Four Tips for Livestock Injections
Giving injections is a routine and necessary skill for livestock ownership. Many vaccines, as well as most treatments for sick animals, can only be effectively administered by injection. For meat producing animals, how an injection is administered is just as important as what is administered. There are a few principles of injections that should be considered in order to safely administer medications.
It’s All About the Angle
Most medications and vaccines for livestock animals are labeled to give subcutaneously (under the skin) or intramuscularly (in the muscle). Certain medications, if given in the wrong layer, may cause tissue damage or render the medication ineffective. Improper technique can also cause drug residues beyond the label withholding period. The direction that the needle enters the body can determine what location it will be given. For subcutaneous injections, the needle should be directed at 45 degrees to the surface of the skin away from the shoulder. Especially with cattle, it is important to ensure that the needle has penetrated under the skin, rather than in the skin, which is 1/4 inch thick. Intramuscular injections should be directed with the needle perpendicular to the surface of the skin.
Location Location Location
All injections in meat producing animals should be given in the neck, with the exception of a few specific antibiotics. The injections should be given in a triangular area of the neck that is in front of the shoulder, above the spine, and below the nuchal ligament at the top of the neck. The purpose of using this location is to prevent in damage in areas of the animal that will be used for meat. Within that triangular area, injections should be spaced one hand-width apart to prevent mixing under the skin. This leaves room for approximately three injections per side of the neck.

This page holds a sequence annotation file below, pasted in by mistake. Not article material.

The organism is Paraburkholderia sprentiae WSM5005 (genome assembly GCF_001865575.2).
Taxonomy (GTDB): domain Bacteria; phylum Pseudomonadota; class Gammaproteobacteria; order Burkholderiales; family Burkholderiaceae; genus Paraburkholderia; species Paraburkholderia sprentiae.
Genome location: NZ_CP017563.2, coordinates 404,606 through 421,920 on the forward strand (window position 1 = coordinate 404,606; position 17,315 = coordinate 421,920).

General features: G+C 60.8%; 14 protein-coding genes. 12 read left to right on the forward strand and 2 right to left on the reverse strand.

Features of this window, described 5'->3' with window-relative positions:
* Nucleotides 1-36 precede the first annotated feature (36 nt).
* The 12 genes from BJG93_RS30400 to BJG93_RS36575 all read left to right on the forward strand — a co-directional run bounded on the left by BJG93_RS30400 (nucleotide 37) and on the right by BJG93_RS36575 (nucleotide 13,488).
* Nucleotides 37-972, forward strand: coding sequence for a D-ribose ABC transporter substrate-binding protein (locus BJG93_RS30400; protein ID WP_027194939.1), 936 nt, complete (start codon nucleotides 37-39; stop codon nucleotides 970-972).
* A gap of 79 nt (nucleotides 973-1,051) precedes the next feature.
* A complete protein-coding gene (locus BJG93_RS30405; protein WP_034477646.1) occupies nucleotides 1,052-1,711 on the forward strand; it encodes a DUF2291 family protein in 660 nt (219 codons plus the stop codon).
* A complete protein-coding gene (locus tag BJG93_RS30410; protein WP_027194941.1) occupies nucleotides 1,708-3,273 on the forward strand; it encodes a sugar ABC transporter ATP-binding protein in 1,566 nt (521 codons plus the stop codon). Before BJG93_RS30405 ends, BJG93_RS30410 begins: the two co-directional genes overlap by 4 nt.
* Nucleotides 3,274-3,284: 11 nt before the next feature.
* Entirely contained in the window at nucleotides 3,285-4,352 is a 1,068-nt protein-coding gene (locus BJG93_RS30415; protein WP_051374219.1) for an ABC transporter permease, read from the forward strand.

Certain medications, primarily antibiotics, can be especially reactive if given in large quantities. For this reason, it is important to spread the medication out over multiple areas (approximately 10 cc per injection site). This will help to prevent lumps on the neck following injections.
Needles ranging from 16‑20 gauge and 1‑1.5 inches are used in most livestock species. The smallest gauge needle appropriate for the thickness of the medication should be used. Due to the risk of spreading blood-borne diseases such as bovine leukosis virus, anaplasmosis and theileria, it is highly recommended that needles be changed after each use. It is also important to use a new needle when drawing up a medication to prevent contamination of the bottle.
Giving injections to livestock can seem like a simple task but sloppy technique can be costly. It can take some practice to feel comfortable giving injections, but it is worth the effort and care put into the details. All medications should be given according to the label, which indicate the amount and the location that the injection should be administered.